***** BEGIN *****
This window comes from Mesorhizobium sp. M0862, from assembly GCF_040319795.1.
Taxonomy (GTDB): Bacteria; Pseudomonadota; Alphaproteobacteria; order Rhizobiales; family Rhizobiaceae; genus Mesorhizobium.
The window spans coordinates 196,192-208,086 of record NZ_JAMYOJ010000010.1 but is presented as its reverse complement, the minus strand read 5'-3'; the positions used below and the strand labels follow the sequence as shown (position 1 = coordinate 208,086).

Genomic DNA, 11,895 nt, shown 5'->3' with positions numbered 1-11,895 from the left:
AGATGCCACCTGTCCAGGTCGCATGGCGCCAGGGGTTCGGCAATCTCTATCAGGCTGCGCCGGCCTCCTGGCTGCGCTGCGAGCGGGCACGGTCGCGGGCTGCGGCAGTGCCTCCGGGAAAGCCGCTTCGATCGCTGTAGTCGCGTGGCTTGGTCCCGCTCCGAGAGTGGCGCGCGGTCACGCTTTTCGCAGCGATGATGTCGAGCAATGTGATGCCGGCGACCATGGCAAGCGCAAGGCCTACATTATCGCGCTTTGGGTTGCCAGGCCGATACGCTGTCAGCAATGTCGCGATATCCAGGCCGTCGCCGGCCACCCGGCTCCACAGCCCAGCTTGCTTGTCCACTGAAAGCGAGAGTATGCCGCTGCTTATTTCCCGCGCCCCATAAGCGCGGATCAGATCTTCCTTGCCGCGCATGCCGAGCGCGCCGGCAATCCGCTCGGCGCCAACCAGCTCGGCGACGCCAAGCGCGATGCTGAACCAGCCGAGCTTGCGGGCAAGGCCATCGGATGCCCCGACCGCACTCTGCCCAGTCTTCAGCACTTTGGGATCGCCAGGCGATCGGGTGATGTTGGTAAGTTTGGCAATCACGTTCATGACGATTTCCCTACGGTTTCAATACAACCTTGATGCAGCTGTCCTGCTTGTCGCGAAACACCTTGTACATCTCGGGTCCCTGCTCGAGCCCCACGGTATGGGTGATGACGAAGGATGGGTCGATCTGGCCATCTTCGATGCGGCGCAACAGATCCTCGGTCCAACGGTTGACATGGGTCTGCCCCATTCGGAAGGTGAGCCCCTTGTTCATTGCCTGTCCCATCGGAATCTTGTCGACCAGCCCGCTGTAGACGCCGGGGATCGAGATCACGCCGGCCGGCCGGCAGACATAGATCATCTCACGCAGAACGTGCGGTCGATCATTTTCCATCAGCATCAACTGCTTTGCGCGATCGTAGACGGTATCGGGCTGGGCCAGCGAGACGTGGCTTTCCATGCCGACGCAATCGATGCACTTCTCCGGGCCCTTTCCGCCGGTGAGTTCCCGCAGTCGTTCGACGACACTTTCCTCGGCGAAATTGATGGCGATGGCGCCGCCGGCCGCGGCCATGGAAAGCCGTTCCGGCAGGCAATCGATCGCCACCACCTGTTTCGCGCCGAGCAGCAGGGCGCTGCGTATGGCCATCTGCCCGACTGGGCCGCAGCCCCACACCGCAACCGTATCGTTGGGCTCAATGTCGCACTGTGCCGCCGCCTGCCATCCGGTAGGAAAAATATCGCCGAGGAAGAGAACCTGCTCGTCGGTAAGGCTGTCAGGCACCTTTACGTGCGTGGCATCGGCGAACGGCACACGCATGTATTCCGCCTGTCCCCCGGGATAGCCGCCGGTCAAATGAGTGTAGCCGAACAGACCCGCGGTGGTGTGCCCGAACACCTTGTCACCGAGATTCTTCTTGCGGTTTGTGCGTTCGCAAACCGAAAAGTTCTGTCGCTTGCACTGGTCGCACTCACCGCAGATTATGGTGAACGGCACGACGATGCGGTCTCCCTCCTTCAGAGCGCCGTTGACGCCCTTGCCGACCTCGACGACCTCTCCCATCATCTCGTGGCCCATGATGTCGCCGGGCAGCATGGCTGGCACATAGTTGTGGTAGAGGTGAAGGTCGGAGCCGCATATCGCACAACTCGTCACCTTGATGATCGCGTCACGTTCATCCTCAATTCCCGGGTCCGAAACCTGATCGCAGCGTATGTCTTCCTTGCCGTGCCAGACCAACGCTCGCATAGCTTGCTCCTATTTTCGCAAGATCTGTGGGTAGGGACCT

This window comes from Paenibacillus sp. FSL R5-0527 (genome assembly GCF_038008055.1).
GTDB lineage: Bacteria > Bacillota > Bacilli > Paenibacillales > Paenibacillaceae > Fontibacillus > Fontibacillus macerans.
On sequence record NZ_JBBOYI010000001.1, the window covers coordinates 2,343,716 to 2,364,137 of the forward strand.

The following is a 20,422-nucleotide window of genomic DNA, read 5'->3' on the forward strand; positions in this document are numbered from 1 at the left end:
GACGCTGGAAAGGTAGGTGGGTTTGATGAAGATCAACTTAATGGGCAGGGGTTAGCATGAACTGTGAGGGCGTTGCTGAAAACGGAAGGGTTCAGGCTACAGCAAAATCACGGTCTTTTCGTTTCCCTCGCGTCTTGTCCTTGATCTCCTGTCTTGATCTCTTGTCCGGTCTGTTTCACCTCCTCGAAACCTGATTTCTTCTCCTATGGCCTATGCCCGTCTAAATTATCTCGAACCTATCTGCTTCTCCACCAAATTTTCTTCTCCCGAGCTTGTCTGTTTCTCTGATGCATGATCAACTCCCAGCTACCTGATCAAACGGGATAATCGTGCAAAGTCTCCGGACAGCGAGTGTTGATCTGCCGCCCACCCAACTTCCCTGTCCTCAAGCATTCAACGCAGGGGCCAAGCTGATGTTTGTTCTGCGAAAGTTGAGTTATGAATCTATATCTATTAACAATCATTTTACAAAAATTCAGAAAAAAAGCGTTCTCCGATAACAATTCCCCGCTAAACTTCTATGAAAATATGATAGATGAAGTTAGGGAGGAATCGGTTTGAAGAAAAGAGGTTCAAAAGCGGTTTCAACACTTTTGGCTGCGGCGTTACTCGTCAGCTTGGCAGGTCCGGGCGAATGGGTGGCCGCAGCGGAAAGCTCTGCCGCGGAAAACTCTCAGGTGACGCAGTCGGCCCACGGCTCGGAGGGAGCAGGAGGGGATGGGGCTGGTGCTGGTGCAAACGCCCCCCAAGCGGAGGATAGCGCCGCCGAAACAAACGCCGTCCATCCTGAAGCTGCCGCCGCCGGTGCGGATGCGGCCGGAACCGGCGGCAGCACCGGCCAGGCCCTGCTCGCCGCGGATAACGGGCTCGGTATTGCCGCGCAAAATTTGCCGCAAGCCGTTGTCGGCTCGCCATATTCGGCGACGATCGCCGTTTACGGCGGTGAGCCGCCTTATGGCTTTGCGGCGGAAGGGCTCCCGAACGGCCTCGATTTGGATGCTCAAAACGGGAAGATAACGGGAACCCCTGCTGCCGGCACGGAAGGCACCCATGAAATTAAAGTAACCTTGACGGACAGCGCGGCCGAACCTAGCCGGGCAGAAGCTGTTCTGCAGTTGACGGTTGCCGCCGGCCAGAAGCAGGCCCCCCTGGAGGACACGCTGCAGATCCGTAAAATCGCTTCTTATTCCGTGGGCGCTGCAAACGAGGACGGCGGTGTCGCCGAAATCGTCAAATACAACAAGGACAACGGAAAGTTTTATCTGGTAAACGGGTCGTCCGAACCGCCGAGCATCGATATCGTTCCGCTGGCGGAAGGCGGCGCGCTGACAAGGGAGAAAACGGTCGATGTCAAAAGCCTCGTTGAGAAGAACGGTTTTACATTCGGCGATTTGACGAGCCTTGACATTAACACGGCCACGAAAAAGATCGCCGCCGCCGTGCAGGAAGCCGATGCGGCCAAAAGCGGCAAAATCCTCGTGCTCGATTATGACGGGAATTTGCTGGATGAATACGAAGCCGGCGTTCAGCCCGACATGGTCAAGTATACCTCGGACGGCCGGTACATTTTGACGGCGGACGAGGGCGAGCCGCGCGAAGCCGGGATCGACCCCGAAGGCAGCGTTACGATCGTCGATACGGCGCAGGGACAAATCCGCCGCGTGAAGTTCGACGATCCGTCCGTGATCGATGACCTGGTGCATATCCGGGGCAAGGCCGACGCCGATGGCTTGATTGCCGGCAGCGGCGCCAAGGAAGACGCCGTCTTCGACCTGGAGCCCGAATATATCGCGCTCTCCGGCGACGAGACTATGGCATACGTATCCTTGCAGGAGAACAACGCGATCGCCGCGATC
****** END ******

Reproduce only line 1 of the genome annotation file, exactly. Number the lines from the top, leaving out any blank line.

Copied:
This window comes from Mesorhizobium sp. M0862, from assembly GCF_040319795.1.